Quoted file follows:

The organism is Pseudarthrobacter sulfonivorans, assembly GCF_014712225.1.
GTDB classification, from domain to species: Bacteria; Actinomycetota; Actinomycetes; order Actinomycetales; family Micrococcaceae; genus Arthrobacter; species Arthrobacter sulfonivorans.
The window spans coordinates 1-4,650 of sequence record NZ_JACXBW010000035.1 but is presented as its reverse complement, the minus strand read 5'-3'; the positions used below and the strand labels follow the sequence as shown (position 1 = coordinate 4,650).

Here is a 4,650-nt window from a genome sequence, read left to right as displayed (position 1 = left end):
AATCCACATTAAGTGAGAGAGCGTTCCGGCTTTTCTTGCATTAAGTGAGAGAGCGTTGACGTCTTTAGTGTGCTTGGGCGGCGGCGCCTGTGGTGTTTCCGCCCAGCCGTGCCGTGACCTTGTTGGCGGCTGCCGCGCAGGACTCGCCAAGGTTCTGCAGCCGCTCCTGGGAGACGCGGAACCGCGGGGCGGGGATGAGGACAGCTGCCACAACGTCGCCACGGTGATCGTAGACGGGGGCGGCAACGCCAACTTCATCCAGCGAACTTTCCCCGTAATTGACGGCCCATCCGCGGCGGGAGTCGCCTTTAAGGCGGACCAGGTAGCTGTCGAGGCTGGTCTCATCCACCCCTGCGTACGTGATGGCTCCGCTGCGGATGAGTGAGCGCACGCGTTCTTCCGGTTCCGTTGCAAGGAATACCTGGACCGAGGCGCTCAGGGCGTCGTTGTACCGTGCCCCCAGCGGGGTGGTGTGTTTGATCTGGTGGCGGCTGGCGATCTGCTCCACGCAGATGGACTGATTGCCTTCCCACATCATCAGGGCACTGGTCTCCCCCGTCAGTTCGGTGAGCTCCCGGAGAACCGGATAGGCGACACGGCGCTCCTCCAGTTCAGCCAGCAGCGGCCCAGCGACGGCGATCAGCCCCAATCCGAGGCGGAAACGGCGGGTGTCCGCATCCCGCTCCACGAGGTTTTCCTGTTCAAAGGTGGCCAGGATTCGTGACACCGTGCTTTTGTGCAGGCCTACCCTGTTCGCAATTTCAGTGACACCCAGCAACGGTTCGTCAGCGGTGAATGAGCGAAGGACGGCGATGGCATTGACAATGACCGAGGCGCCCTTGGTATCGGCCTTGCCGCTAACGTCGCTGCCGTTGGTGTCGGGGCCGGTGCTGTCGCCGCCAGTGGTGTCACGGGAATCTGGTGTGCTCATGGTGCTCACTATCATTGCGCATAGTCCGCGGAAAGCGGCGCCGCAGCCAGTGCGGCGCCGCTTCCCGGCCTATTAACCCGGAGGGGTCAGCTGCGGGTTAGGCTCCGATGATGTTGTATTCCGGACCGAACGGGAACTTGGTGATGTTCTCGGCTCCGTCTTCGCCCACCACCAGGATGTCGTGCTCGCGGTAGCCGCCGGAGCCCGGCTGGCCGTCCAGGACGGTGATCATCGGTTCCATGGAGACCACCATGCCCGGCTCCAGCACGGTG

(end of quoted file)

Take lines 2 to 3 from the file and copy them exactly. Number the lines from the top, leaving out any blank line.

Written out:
GTDB classification, from domain to species: Bacteria; Actinomycetota; Actinomycetes; order Actinomycetales; family Micrococcaceae; genus Arthrobacter; species Arthrobacter sulfonivorans.
The window spans coordinates 1-4,650 of sequence record NZ_JACXBW010000035.1 but is presented as its reverse complement, the minus strand read 5'-3'; the positions used below and the strand labels follow the sequence as shown (position 1 = coordinate 4,650).